We are just a few days away from Halloween and one month till Thanksgiving. But it’s never too early to think about safety measures for this year’s holiday events and gatherings. Dr. Sunil Budhrani, CEO and Chief Medical Officer of Innovation Health —a joint venture partnership between Aetna and Inova—and local ER physician, shares some advice.
What constitutes a low risk vs. high risk Halloween and Thanksgiving activity?
“Low-risk Halloween activities take place at home. Buy your kids a big bag of candy, dress up as a family and watch a spooky movie, trick-or-treat in the rooms of your house, or hold a virtual costume or pumpkin carving contest.
Regular trick-or-treating immediately raises your risk of exposure to COVID-19 since you’re breathing the same air as strangers on sidewalks and porches. Wear masks (costume masks are not substitutes), frequently sanitize your hands and physically distance yourself from others by avoiding houses where you have to come into contact with strangers handing out candy.
Thanksgiving is more of a challenge since it’s almost entirely about family time celebrated indoors with older relatives. The lowest risk option is to keep the holiday to just your bubble; or consider a virtual meal, positioning your screen so you still feel like you are all together, and drop off plates on nearby loved ones’ doorsteps.
The high-risk option requires some planning and cooperation from everyone involved which isn’t always a guarantee. In the two weeks leading up to Thanksgiving, you, your family, and your guests should quarantine and get tested for COVID-19. While your guests are in town, everyone should minimize contact with strangers, wear masks in public and frequently wash their hands. Flu shots are also important, especially if you have older or high-risk family members.”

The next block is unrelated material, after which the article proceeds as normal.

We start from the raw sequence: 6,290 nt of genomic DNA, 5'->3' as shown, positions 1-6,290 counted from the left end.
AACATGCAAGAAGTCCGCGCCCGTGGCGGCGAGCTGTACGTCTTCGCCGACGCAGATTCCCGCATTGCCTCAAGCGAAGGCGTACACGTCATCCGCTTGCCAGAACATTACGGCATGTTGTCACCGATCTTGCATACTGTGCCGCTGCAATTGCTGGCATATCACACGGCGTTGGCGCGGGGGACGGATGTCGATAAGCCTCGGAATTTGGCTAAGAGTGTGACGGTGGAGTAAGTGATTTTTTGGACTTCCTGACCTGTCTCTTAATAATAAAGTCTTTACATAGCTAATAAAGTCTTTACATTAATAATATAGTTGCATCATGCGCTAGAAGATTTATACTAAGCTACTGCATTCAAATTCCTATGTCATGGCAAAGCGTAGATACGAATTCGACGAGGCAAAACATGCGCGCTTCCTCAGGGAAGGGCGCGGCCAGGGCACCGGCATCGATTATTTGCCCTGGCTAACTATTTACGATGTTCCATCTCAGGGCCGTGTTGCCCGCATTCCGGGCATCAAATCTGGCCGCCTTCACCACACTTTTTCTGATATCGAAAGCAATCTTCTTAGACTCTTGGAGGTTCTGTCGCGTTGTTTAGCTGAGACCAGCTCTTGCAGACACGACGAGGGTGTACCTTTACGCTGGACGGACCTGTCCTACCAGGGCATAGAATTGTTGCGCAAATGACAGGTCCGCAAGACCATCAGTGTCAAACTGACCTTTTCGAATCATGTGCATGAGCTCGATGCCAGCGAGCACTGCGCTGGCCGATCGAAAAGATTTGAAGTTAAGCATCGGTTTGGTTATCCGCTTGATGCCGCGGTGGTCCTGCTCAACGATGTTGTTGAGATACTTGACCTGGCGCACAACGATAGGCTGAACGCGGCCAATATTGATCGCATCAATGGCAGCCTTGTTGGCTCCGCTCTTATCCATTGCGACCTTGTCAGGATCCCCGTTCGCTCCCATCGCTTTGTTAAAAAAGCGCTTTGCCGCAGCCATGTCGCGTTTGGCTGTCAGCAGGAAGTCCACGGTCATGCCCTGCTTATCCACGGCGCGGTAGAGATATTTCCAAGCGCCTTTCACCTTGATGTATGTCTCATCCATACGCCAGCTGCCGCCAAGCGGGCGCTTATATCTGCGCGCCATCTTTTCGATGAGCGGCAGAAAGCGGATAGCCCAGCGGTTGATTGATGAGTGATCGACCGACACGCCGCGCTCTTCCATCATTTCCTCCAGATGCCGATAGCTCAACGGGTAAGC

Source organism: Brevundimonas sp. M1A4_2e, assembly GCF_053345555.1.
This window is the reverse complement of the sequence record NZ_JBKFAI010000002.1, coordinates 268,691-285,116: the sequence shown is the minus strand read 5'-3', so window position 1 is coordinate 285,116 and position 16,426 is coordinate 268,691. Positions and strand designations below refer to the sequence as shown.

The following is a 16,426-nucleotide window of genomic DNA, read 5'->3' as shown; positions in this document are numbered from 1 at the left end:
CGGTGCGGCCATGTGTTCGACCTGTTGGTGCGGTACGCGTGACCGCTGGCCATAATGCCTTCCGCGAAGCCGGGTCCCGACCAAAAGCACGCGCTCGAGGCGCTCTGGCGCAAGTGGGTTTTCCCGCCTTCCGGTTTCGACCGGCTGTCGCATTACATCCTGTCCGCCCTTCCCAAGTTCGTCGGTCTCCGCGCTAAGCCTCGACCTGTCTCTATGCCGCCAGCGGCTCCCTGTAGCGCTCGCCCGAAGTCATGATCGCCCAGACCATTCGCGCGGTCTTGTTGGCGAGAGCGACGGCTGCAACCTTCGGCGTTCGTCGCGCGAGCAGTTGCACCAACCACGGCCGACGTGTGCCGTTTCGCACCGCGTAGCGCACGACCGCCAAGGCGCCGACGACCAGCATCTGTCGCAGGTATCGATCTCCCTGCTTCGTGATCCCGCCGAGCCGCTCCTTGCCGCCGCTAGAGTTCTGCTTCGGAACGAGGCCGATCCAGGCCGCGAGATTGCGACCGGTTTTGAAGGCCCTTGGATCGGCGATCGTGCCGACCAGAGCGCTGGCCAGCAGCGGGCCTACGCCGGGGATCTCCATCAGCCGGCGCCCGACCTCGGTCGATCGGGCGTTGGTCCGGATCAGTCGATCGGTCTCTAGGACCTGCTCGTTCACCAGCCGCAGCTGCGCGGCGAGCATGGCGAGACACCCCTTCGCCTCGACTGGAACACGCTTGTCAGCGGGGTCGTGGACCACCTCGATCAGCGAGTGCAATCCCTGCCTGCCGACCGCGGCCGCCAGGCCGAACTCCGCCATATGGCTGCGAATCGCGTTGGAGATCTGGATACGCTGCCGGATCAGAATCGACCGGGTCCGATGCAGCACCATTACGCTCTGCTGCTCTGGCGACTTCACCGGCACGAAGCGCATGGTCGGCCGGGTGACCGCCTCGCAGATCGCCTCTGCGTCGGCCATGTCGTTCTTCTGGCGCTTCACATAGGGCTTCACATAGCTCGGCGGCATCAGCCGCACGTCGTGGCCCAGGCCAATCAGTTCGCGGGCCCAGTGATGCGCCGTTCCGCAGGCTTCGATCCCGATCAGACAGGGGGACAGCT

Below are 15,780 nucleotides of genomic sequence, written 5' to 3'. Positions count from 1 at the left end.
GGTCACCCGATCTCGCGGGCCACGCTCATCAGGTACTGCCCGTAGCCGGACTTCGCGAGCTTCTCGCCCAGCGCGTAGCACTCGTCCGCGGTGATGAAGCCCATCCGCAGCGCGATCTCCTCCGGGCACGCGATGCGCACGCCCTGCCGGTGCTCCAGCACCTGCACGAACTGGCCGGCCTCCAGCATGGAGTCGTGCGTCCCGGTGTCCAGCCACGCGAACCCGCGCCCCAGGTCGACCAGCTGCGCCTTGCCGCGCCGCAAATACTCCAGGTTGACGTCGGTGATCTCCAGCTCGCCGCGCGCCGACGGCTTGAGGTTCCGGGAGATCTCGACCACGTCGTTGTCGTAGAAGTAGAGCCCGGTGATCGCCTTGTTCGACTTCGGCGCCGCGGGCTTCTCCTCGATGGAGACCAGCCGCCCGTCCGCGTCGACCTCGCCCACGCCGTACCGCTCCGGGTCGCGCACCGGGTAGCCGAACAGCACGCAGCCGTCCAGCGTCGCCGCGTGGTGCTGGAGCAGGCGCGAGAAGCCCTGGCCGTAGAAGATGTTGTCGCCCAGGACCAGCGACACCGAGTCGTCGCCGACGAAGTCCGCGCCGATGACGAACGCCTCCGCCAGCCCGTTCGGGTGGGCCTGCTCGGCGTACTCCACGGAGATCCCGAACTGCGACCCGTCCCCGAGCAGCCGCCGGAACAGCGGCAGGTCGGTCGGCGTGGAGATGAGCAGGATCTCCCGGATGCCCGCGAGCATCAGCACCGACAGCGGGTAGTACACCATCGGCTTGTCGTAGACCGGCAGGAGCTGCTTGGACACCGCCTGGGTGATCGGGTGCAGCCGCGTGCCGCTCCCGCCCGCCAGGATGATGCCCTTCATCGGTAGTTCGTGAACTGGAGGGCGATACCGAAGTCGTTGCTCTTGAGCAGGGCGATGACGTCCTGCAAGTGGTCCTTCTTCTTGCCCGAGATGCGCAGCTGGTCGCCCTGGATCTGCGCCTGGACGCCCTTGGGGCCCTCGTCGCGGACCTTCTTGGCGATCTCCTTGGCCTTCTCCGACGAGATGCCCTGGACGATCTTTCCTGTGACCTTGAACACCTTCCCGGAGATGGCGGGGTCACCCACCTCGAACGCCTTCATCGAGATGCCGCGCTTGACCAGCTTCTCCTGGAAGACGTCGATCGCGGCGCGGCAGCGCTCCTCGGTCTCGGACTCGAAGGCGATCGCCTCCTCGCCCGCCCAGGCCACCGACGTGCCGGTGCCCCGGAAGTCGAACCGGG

What if you are traveling for Thanksgiving?
“For flying, do your best to minimize contact by booking flights very early in the morning or very late at night to avoid holiday crowds. Wear a mask in the airport and on flights, physically distance from strangers and frequently wash your hands.
If you’re driving, wear a mask at rest stops, restaurants and gas stations, and immediately wash or sanitize your hands afterwards. See if you can do the entire drive in one day if possible to avoid staying in a hotel or with people outside your bubble.”
What about considerations for preparing and serving food this year?
“Unless they have been tested or are inside your bubble, whoever is preparing the meal should wear a mask. Rather than doing buffet-style or communal self-service in the middle of the dinner table, all food should be pre-plated in the kitchen so fewer people touch the same utensils. The same is true for snacks—eat out of individual containers rather than taking handfuls straight from the bag or bowl.”
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